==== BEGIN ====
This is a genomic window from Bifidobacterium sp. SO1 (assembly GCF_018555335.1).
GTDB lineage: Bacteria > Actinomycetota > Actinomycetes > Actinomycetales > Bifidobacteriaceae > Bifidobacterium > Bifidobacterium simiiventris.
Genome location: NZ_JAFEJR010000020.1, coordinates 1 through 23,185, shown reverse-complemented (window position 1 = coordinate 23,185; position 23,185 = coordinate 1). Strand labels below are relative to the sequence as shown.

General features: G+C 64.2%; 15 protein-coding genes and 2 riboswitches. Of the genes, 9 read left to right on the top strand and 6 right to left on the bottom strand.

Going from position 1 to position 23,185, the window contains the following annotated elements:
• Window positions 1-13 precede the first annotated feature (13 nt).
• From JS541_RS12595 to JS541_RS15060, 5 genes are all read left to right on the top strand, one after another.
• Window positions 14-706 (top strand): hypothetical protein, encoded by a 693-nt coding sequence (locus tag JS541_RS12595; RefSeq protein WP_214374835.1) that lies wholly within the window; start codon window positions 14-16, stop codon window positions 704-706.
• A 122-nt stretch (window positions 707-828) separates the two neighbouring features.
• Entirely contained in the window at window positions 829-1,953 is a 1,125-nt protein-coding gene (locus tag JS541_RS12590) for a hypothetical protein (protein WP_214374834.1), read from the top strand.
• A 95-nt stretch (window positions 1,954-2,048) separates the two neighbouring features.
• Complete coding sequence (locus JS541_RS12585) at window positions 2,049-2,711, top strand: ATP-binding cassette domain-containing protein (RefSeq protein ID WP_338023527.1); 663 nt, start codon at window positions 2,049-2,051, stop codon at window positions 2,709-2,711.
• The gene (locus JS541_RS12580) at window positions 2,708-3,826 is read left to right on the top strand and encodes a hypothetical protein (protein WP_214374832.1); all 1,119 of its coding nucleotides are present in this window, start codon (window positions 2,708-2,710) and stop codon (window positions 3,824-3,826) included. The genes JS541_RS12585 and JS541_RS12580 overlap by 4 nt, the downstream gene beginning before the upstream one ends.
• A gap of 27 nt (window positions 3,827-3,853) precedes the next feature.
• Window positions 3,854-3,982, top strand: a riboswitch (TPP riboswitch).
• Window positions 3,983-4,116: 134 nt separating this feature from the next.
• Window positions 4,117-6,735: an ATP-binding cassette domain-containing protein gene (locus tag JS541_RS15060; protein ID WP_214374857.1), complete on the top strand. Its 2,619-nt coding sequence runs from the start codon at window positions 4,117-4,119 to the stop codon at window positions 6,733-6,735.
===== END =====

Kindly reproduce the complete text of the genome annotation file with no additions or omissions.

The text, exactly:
This is a genomic window from Bifidobacterium sp. SO1 (assembly GCF_018555335.1).
GTDB lineage: Bacteria > Actinomycetota > Actinomycetes > Actinomycetales > Bifidobacteriaceae > Bifidobacterium > Bifidobacterium simiiventris.
Genome location: NZ_JAFEJR010000020.1, coordinates 1 through 23,185, shown reverse-complemented (window position 1 = coordinate 23,185; position 23,185 = coordinate 1). Strand labels below are relative to the sequence as shown.

General features: G+C 64.2%; 15 protein-coding genes and 2 riboswitches. Of the genes, 9 read left to right on the top strand and 6 right to left on the bottom strand.

Going from position 1 to position 23,185, the window contains the following annotated elements:
• Window positions 1-13 precede the first annotated feature (13 nt).
• From JS541_RS12595 to JS541_RS15060, 5 genes are all read left to right on the top strand, one after another.
• Window positions 14-706 (top strand): hypothetical protein, encoded by a 693-nt coding sequence (locus tag JS541_RS12595; RefSeq protein WP_214374835.1) that lies wholly within the window; start codon window positions 14-16, stop codon window positions 704-706.
• A 122-nt stretch (window positions 707-828) separates the two neighbouring features.
• Entirely contained in the window at window positions 829-1,953 is a 1,125-nt protein-coding gene (locus tag JS541_RS12590) for a hypothetical protein (protein WP_214374834.1), read from the top strand.
• A 95-nt stretch (window positions 1,954-2,048) separates the two neighbouring features.
• Complete coding sequence (locus JS541_RS12585) at window positions 2,049-2,711, top strand: ATP-binding cassette domain-containing protein (RefSeq protein ID WP_338023527.1); 663 nt, start codon at window positions 2,049-2,051, stop codon at window positions 2,709-2,711.
• The gene (locus JS541_RS12580) at window positions 2,708-3,826 is read left to right on the top strand and encodes a hypothetical protein (protein WP_214374832.1); all 1,119 of its coding nucleotides are present in this window, start codon (window positions 2,708-2,710) and stop codon (window positions 3,824-3,826) included. The genes JS541_RS12585 and JS541_RS12580 overlap by 4 nt, the downstream gene beginning before the upstream one ends.
• A gap of 27 nt (window positions 3,827-3,853) precedes the next feature.
• Window positions 3,854-3,982, top strand: a riboswitch (TPP riboswitch).
• Window positions 3,983-4,116: 134 nt separating this feature from the next.
• Window positions 4,117-6,735: an ATP-binding cassette domain-containing protein gene (locus tag JS541_RS15060; protein ID WP_214374857.1), complete on the top strand. Its 2,619-nt coding sequence runs from the start codon at window positions 4,117-4,119 to the stop codon at window positions 6,733-6,735.